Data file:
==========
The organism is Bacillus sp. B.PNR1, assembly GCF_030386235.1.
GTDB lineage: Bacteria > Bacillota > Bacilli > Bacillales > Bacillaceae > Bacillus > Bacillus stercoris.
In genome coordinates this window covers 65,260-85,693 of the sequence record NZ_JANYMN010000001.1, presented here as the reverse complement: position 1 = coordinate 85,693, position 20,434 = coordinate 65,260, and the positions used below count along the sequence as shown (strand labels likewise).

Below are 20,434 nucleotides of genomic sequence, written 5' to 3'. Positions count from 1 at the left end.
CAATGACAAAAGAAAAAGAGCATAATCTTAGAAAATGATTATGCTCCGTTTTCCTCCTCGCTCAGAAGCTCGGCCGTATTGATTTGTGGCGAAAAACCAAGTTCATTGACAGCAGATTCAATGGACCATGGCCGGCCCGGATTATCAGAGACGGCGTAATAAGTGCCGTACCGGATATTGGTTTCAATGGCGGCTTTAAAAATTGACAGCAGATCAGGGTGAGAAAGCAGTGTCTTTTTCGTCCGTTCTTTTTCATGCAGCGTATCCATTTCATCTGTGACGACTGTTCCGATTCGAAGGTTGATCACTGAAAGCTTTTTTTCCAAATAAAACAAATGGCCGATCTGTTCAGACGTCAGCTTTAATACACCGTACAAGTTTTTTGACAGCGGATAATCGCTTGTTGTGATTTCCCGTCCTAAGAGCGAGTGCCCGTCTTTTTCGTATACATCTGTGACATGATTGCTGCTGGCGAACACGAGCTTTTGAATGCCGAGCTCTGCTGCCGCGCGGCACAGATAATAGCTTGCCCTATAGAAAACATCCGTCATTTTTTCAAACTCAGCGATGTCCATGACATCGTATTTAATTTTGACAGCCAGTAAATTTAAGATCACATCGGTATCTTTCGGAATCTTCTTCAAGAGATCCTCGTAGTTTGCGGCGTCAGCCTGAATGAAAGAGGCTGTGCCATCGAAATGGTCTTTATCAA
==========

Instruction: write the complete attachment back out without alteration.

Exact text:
The organism is Bacillus sp. B.PNR1, assembly GCF_030386235.1.
GTDB lineage: Bacteria > Bacillota > Bacilli > Bacillales > Bacillaceae > Bacillus > Bacillus stercoris.
In genome coordinates this window covers 65,260-85,693 of the sequence record NZ_JANYMN010000001.1, presented here as the reverse complement: position 1 = coordinate 85,693, position 20,434 = coordinate 65,260, and the positions used below count along the sequence as shown (strand labels likewise).

Below are 20,434 nucleotides of genomic sequence, written 5' to 3'. Positions count from 1 at the left end.
CAATGACAAAAGAAAAAGAGCATAATCTTAGAAAATGATTATGCTCCGTTTTCCTCCTCGCTCAGAAGCTCGGCCGTATTGATTTGTGGCGAAAAACCAAGTTCATTGACAGCAGATTCAATGGACCATGGCCGGCCCGGATTATCAGAGACGGCGTAATAAGTGCCGTACCGGATATTGGTTTCAATGGCGGCTTTAAAAATTGACAGCAGATCAGGGTGAGAAAGCAGTGTCTTTTTCGTCCGTTCTTTTTCATGCAGCGTATCCATTTCATCTGTGACGACTGTTCCGATTCGAAGGTTGATCACTGAAAGCTTTTTTTCCAAATAAAACAAATGGCCGATCTGTTCAGACGTCAGCTTTAATACACCGTACAAGTTTTTTGACAGCGGATAATCGCTTGTTGTGATTTCCCGTCCTAAGAGCGAGTGCCCGTCTTTTTCGTATACATCTGTGACATGATTGCTGCTGGCGAACACGAGCTTTTGAATGCCGAGCTCTGCTGCCGCGCGGCACAGATAATAGCTTGCCCTATAGAAAACATCCGTCATTTTTTCAAACTCAGCGATGTCCATGACATCGTATTTAATTTTGACAGCCAGTAAATTTAAGATCACATCGGTATCTTTCGGAATCTTCTTCAAGAGATCCTCGTAGTTTGCGGCGTCAGCCTGAATGAAAGAGGCTGTGCCATCGAAATGGTCTTTATCAA